Germany - Introduction
I will admit that some days – especially near the beginning - it felt as if I was barely surviving in this city. Since arriving, I have been horribly sick and had to go to the doctor not once – but twice; I have had to move to a new apartment in a different section of the city; I have cooked all my own meals; I have missed the bus what seems like hundreds of times and been late to classes and appointments; and I fell more often than I would like to admit on the ice/snow which remained on the ground until April.
But now, as I enter my final weeks here, I am amazed by all of the unique experiences I have gained: I was a model for a fashion show during Berlin’s fashion week; I have been interning at an international arts management firm; I have been an invited guest to the U.S. Embassy on Pariser Platz and was treated to coffee in the embassy café; I assisted with CNN’s “Marketplace Europe” Debate at the European School of Management and Technology and worked with television personality Richard Quest; I have started singing in a Protestant church choir on a weekly basis; I joined an English language book club; I took group salsa dancing lessons; I attended a kabbalat Shabbat service at the famous Oranienburger Strasse synagogue; I was invited to a Passover Seder meal by a group of Israeli soldiers and spent the rest of night singing in Hebrew in their hotel; I have attended countless operas, classical music concerts, museums, and art galleries; I have spent many lunches, coffees, dinners, and hikes with new friends, who come from all over the world; and my German language skills have improved immensely through a full academic course load.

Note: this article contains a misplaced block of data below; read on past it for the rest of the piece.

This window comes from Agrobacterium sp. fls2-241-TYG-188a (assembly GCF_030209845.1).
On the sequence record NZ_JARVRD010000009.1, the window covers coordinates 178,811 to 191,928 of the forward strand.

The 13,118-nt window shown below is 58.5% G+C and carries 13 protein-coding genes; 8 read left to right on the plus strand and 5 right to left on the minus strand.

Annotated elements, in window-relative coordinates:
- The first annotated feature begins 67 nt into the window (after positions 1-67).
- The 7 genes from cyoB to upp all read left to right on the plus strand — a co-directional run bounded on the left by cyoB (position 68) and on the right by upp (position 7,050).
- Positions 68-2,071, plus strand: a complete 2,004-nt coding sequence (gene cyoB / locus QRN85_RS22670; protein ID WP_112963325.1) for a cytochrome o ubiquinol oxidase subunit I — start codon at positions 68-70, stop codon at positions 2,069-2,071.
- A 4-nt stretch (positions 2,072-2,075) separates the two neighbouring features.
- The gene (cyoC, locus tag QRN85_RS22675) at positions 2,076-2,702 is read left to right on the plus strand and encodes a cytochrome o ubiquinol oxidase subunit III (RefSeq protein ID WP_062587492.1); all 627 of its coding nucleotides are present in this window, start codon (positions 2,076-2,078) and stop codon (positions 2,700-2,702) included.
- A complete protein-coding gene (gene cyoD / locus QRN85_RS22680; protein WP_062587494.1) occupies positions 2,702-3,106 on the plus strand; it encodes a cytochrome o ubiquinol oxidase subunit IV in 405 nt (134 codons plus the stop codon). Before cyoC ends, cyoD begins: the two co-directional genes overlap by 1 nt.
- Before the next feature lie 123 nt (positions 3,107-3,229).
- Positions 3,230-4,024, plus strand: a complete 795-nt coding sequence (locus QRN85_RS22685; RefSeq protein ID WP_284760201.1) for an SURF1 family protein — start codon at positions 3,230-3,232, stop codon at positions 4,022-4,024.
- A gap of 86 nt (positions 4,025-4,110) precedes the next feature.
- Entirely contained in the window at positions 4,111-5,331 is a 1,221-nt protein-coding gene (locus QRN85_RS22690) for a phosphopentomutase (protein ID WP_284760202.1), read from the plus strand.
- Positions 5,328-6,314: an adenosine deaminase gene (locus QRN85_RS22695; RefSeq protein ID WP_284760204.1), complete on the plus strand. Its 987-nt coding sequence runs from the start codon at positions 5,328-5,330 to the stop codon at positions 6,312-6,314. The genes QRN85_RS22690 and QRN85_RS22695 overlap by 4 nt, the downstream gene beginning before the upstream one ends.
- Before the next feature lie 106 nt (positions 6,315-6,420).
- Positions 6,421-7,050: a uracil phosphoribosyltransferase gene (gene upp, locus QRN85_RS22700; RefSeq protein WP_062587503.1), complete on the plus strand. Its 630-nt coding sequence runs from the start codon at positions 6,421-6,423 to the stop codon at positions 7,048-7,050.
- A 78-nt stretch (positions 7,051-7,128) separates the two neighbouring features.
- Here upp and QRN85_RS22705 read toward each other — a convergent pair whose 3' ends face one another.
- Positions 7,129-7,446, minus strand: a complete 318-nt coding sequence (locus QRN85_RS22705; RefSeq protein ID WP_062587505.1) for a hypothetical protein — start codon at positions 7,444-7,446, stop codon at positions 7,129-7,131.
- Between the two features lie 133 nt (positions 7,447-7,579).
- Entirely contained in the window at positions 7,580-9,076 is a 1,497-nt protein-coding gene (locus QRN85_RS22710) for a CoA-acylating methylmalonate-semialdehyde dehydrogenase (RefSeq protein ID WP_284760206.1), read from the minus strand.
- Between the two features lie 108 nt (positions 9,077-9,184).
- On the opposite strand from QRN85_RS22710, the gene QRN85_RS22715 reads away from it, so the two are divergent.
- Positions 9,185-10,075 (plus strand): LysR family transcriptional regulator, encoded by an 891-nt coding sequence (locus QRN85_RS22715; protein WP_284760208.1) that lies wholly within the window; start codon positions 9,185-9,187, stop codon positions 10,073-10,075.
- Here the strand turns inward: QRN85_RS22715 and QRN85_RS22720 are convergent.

Berlin has not only been a place of deep personal growth and introspection, but has provided a great environment to foster my intellectual growth, as well. Living in Berlin, one can almost feel the deep “seismic” activity within the German populace. I am not saying that it seems like something is getting ready to explode, but rather that there are deep changes taking place in society – hidden deep below surface. The Germans are trying to come to terms with “being German.” In other words, what does it mean to be “German” – especially following the events of the 20th century – the two World Wars and the division of Germany between east and west? In order to gain a better understanding, over the past few months, I have read a great deal about the German identity and exactly what makes the Germans different, including the below books: